He’s had parents “boo” at him as he walks to the change room after a game. He’s even been followed into the change room by a pissed off coach. Yet he keeps officiating.

So….if the referees decided not to show up because of the abuse from the parents and coaches – then what? Do you have the courage to jump on the ice? I guess you just cancel the game and go home. How does that sound?

Parents, coaches, players and everyone in that rink must answer to the ref. He didn’t make the rules, he is simply enforcing them. If anyone in that rink is out of line….that 13 yr old has the power to throw them out of the rink. Guess what?….he has thrown out a coach who was in his 40’s because the coach took it too far. Could you do that? Perhaps, but perhaps not.

They call the game as best as they can and it’s truly remarkable how few mistakes they make.

When your player clearly tripped a kid then scored, you were fine with that. Turn the tables and now it’s a different story.

Who do I cheer for? The black and white stripes. They keep the game fair and they keep the players safe.

I’m beyond proud of my “worst ref ever.” He takes on more than you will ever know….and he loves every second.

As for me, I feel sorry for what your kid must go through on the ride home after the game. Hockey is supposed to be fun….I’m guessing for your kid it’s not.

And for the penalty that was called at 3:25 in the third period – it was too many men, and you probably didn’t notice….but the ref did.

108 – Signal And Timing Devices

A face-off occurs with ten seconds remaining in the period. As play begins, one of the On-Ice Officials notices that the clock has not started. Should the Official stop play immediately to remedy the situation.

No. Rule Reference 108(b).

As soon as the Official notices that the clock has not started, he must begin counting down the remaining seconds in his head. If he counts down to 0:00 and the period should have ended but didn’t, he must stop play to end the period.

If the Official properly counts down to 0:00 in the above situation, but does not stop the play for whatever reason, any goal that has been scored after he counts down to 0:00 shall be disallowed.

404 – Misconduct Penalties

Is it possible for a player to be assessed more than one game misconduct penalty in the same game?

Yes. Rule Reference 404(b).

There are several scenarios where a player could put themselves in a position to be assessed multiple game misconduct penalties (e.g. Major plus game for a high stick that causes injury and then is first to intervene in an altercation). In all instances, the appropriate penalties must be assessed to hold the player accountable for their actions.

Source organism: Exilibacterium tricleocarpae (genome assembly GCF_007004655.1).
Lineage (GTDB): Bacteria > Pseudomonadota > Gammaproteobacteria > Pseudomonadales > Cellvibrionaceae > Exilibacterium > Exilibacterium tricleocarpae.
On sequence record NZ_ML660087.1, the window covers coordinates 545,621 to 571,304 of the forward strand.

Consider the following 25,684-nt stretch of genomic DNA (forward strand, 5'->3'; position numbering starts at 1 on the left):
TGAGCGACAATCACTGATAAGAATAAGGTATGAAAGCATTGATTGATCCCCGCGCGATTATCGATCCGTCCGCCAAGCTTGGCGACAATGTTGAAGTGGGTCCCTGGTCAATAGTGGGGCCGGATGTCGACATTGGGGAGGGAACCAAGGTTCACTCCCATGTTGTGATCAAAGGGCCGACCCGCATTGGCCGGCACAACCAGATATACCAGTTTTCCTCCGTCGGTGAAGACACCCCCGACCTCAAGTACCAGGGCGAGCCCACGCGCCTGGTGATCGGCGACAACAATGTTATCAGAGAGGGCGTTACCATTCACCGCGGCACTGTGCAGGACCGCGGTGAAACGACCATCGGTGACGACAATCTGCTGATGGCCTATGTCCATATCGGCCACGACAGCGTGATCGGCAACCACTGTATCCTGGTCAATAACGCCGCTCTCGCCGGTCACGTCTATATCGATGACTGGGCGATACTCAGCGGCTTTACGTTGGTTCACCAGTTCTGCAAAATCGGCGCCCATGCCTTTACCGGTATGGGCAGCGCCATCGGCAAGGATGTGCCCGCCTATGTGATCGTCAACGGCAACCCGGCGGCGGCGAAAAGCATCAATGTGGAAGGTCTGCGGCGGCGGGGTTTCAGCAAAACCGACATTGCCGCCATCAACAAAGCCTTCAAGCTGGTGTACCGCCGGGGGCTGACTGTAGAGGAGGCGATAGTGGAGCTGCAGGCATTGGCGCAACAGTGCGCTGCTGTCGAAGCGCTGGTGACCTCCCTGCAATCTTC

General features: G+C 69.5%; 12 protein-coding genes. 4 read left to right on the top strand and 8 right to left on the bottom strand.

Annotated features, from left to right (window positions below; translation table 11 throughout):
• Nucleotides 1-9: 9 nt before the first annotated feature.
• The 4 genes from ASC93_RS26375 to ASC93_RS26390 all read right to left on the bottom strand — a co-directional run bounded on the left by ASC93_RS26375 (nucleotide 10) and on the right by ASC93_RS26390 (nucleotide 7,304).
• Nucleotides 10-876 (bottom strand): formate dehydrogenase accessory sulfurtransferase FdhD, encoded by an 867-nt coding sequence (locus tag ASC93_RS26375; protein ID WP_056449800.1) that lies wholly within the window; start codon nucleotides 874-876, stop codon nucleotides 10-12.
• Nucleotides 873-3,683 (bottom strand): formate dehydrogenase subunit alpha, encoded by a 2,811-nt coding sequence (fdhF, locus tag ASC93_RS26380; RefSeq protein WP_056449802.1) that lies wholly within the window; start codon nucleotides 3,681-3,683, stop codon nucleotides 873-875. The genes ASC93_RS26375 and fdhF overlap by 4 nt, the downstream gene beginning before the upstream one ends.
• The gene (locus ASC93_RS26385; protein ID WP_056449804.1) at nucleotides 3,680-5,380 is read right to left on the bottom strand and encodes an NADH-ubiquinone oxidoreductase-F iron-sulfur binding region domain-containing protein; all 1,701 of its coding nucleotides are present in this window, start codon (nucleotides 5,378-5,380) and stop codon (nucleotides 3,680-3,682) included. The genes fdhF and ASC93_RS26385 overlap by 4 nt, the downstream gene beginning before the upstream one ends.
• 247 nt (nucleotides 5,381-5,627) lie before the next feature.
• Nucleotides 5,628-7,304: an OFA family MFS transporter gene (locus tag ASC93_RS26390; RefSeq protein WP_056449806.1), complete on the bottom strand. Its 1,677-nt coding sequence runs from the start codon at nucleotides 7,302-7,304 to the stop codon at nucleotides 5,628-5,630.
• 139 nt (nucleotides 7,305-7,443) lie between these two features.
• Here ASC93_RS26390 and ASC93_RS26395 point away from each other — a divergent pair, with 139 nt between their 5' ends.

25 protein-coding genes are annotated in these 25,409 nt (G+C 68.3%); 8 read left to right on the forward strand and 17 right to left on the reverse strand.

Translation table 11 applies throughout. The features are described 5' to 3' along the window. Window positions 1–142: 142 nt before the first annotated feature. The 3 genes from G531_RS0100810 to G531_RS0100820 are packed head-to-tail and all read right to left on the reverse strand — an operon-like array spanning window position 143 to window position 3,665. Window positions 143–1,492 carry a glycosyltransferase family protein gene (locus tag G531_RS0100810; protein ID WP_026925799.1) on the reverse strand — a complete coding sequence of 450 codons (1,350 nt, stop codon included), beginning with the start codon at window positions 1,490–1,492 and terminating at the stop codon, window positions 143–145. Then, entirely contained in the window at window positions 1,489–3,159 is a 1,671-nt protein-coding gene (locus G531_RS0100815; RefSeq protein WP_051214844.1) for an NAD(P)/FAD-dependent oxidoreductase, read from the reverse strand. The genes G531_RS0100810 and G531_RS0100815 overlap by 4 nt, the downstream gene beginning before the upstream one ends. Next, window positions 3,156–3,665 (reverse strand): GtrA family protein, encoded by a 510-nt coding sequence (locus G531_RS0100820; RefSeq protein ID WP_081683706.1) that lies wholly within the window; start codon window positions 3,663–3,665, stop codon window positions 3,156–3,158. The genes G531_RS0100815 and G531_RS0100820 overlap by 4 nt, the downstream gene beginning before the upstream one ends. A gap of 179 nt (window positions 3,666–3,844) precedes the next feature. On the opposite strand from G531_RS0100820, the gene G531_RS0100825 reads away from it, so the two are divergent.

Standard Of Play

A player delivers a check without taking the two fast strides, but instead accelerates through the check and delivers just as much force as if he had taken two fast strides. Could this be considered charging?

Yes. By accelerating through the check and maximizing the force used, the player is no longer simply separating the opponent from the puck and instead is attempting to intimidate or punish the opponent. Under the Body Checking Standard of Play, this must be penalized under the charging rule.

Your Turn

Have you had an odd situation, or a question that you’d like answered? Click reply, and let us know.

Points of Emphasis

You’re either part of the change or part of the problem.

The full text and video can be found at:

However, the Michagan Amatuer Hockey Association has put together a shorter version of the video that can be viewed below or via:

603 – Boarding

A player is skating behind an opponent as they head towards the end boards. At the bottom of end zone face-off circle, the trailing player trips the opponent and causes him to lose control and crash into the end boards. May a boarding penalty be called in this instance?

Yes. Rule Reference 603(a).

The boarding rule covers all potential illegal actions that causes an opponent to dangerously contact the boards. Even though a tripping penalty may also be appropriate, the boarding call is preferred to draw attention to the more aggressive infraction.

621 – Face Off Locations

A stoppage of play in the Defending Zone was caused by a defending player and the Official assessed the defending team a penalty. Subsequently, during the same stoppage of play, an attacking player is assessed a penalty. Where is the ensuing face-off?

At the nearest Neutral Zone face-off spot. Rule Reference 612(c).

The stoppage of play was not caused by the actions of players from both teams for the purpose of establishing a last play face-off. The penalty by the attacking player causes the face- off to occur at the nearest Neutral Zone face-off spot.

616 – Fouled From Behind

What criteria must be met in order for a penalty shot to be assessed when a player on a breakaway is fouled from behind by an opponent?
1) The fouled player has possession and control of the puck.
2) The fouled player is beyond his Defending Zone.
3) The fouled player has no opponent to pass except the goalkeeper.
4) The fouled player is fouled from behind (beyond his peripheral vision).
5) The fouled player has been denied a reasonable scoring opportunity. This includes situations where the foul committed has denied the fouled player the ability to make a reasonable attempt to score.

Rule References 616(Note 1 & Note 2).

All of these criteria need to be met in order to award a penalty shot. If one or more are not met, then the appropriate penalty shall be assessed in the normal manner.

Your Turn

Have you had an odd situation, or a question that you’d like answered? Click reply, and let us know.

Points of Emphasis

You’re either part of the change or part of the problem.

The full text and video can be found at:

However, the Michagan Amatuer Hockey Association has put together a shorter version of the video that can be viewed below or via: